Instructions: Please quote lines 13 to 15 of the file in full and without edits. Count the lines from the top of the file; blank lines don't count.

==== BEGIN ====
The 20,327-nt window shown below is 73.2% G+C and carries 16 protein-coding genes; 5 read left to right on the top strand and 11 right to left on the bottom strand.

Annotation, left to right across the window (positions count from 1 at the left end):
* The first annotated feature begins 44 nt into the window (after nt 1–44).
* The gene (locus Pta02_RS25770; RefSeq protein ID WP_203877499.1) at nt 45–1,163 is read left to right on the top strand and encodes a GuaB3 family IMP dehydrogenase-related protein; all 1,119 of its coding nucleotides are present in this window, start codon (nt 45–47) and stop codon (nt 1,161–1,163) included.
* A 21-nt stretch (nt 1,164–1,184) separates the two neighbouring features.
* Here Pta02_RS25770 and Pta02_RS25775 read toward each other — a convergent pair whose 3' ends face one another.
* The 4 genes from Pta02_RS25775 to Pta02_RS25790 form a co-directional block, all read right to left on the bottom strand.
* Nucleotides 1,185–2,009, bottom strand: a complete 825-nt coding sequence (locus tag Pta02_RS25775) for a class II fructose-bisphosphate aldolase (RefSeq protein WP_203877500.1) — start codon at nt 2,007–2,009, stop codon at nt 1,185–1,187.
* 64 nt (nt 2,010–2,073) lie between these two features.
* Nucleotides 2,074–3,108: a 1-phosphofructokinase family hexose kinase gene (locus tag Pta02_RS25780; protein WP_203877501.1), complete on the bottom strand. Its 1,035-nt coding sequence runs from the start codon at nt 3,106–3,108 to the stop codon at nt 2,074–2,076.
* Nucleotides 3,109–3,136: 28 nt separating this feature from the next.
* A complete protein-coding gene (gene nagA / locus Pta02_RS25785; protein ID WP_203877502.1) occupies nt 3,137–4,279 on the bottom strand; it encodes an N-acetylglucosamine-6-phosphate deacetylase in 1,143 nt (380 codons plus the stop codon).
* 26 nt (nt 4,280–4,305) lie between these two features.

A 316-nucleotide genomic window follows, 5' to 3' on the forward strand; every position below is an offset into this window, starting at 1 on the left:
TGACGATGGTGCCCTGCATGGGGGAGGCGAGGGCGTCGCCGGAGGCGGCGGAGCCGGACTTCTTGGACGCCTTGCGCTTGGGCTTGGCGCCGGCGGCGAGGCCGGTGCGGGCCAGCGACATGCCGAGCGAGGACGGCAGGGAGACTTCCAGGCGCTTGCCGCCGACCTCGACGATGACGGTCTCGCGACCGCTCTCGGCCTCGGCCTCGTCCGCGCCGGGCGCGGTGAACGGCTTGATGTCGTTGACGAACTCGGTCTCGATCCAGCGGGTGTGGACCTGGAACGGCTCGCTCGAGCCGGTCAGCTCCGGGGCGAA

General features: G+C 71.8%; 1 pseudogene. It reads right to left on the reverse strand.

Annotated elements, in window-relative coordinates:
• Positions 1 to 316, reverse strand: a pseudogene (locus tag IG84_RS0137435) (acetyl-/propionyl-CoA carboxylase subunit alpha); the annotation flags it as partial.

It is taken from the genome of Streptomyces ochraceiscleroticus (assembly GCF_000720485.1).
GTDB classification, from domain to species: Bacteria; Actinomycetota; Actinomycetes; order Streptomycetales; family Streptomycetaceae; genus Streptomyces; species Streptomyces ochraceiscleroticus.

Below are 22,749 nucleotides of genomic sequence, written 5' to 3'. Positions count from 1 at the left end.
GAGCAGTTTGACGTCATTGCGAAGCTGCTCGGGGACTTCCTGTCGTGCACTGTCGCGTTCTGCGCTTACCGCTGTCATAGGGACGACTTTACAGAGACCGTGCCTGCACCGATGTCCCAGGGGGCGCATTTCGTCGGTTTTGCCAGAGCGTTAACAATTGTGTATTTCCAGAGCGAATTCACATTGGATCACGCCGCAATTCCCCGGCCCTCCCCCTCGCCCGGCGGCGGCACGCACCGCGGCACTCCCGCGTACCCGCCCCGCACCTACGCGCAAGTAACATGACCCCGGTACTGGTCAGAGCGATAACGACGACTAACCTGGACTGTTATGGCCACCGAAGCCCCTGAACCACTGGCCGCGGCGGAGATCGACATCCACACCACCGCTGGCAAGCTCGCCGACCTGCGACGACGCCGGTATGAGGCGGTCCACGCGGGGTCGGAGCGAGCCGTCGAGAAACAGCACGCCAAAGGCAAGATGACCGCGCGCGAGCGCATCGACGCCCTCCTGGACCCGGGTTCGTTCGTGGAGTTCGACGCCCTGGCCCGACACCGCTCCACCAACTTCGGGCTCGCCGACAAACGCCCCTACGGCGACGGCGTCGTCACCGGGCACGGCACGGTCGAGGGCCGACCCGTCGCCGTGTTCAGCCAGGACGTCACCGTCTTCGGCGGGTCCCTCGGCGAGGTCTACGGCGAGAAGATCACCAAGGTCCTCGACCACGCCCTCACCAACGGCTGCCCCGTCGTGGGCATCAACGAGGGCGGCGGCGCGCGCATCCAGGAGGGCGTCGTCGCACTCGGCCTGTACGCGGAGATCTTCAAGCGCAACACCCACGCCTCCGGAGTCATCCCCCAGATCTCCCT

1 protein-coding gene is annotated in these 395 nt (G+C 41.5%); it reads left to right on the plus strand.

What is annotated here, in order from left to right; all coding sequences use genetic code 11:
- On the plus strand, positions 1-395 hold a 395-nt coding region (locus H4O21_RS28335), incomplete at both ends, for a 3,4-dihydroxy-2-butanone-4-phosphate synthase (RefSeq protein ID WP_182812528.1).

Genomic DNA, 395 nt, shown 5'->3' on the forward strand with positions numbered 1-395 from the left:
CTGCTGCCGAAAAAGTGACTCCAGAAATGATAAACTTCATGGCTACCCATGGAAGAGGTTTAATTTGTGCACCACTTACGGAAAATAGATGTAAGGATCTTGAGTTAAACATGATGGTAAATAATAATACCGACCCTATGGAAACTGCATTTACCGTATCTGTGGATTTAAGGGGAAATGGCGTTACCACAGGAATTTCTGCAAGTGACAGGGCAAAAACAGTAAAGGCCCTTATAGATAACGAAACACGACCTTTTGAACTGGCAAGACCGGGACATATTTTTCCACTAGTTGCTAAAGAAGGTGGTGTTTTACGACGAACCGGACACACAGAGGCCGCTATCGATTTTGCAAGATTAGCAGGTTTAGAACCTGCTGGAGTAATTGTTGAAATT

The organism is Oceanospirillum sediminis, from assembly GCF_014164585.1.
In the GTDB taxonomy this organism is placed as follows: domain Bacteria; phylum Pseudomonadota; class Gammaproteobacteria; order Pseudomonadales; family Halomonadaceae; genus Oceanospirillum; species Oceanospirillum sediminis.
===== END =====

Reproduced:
* 26 nt (nt 4,280–4,305) lie between these two features.

A 316-nucleotide genomic window follows, 5' to 3' on the forward strand; every position below is an offset into this window, starting at 1 on the left:
TGACGATGGTGCCCTGCATGGGGGAGGCGAGGGCGTCGCCGGAGGCGGCGGAGCCGGACTTCTTGGACGCCTTGCGCTTGGGCTTGGCGCCGGCGGCGAGGCCGGTGCGGGCCAGCGACATGCCGAGCGAGGACGGCAGGGAGACTTCCAGGCGCTTGCCGCCGACCTCGACGATGACGGTCTCGCGACCGCTCTCGGCCTCGGCCTCGTCCGCGCCGGGCGCGGTGAACGGCTTGATGTCGTTGACGAACTCGGTCTCGATCCAGCGGGTGTGGACCTGGAACGGCTCGCTCGAGCCGGTCAGCTCCGGGGCGAA